Thursday, 10 March 2016

At the Hostel Door:March, 2016.

March is here, the days are drawing out and still skenes of greylag and pink footed geese fly well above us between the coast where they feed and the nearby loch where they overnight. “Welcome to Scotland” provides excellent information on greylag goose and pink footed goose

What caught my eye recently and which has been the subject of sometimes passionate conversation with those of our hostel guests who are connected by umbilical cord, it seems, to their binoculars is the report of research work at Uppsala University in Sweden that our birds can 'speak in phrases'.  Furthermore they can send out a 'scan the surroundings for danger' call followed by a 'come here' call.

Pristine snow: the hill from the hut
And this is not all, for much as in the same way that astro physicists and their like are forever gathering yet more new knowledge about our universes, we are learning from animal and bird researchers that 'referential communication', formerly thought to be the preserve of humans, is more widely spread among other species.  They don't mean just those species who mimic or who are trained by man either.  So we know about parrots, bonobos and dolphins but what about chickens? Yes chickens use different 'language' to distinguish between aerial and ground predators. Read this article to find out more.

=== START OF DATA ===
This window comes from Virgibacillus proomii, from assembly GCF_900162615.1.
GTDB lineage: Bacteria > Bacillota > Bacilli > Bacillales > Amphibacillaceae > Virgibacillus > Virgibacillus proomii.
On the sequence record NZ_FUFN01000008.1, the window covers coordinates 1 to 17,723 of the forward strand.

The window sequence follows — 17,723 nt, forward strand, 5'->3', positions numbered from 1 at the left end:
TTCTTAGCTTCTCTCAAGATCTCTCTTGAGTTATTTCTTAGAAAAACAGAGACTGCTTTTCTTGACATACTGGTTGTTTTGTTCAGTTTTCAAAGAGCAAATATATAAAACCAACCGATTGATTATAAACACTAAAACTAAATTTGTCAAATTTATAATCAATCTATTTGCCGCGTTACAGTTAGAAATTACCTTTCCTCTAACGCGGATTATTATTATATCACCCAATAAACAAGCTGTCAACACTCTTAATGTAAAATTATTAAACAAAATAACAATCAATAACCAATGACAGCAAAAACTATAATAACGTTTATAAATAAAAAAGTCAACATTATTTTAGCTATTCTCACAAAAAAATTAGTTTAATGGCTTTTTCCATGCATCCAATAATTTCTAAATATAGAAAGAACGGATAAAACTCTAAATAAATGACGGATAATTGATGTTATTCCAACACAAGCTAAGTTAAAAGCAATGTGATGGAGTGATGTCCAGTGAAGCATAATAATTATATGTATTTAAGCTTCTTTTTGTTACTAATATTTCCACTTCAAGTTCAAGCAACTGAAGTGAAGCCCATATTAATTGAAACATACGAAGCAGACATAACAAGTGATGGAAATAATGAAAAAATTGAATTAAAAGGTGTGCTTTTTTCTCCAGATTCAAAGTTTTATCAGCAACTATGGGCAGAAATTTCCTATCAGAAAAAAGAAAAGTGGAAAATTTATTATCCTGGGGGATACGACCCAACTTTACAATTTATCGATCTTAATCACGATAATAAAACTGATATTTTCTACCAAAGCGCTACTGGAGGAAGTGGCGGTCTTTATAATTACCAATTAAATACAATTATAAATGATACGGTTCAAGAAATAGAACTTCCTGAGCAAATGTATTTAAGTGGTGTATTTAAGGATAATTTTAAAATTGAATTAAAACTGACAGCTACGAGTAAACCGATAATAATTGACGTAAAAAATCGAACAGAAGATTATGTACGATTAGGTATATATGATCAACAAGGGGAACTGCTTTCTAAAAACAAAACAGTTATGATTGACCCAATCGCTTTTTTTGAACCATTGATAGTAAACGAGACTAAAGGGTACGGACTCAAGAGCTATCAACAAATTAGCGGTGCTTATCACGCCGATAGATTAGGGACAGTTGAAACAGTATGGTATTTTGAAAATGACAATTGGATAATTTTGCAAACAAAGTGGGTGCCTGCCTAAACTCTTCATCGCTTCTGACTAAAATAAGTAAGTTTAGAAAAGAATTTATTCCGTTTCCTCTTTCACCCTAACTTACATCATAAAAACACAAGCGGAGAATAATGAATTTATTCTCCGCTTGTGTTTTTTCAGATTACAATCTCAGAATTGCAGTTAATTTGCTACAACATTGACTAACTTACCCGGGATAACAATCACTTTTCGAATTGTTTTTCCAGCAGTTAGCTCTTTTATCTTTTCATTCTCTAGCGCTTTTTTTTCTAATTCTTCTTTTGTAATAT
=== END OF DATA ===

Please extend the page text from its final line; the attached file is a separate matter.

When collecting their eggs therefore I must rank as a ground predator unless that is, as I fondly imagine, I am seen as a harmless pal.  I often take hostelling children into the hens' field and to the hen hut itself.  There is something quite magical in collecting one's first warm egg. Remember?  Cautious fingers feel into the nest, under a hen even and small faces are wreathed in anxiety followed by triumph and delight.  This time of year we are seeing a surplus of eggs grow in the basket where folk are invited to help themselves for a contribution to the feed.

Hebridean box bed hostel hut comfort
It was so relaxed and such fun when a family from Glasgow returned recently for their eighth hostel visit.  They do much the same things each year except that the nine year old who was in a papoose for her first time here is now into anything and everything to do with water, trees, swings, wood collecting, our dog and more.  This last weekend it was the turn of those quite serious veteran Edinburgh mountaineers who picked their weather just right.  So of course and at the same weekend did a fair proportion of Scotland's hill men and women.  The route into the most frequented corrie was busy and queuing at the foot of the ice climb a foregone conclusion.

When the meteorite burned up in skies just twenty miles to the north of us on 2nd March it was stunning.  The pair 'anniversarying' in the wood fired hot tub were struck dumb by the blinding light and a few seconds later a low persistent rumble of noise.

I was interested to see former First Minister, Alex Salmond's erudite explanation of just how near a catastrophic miss we in Scotland had just a bit later with 2013 TX68  Rather an embellishment perhaps of the more modest appraisals coming from seasoned scientists?  Maybe but then Alex now augments his MP's salary by writing for the Aberdeen Press & Journal and, fair play I suppose, it was  avuncularly convincing enough on U Tube.  Read more here>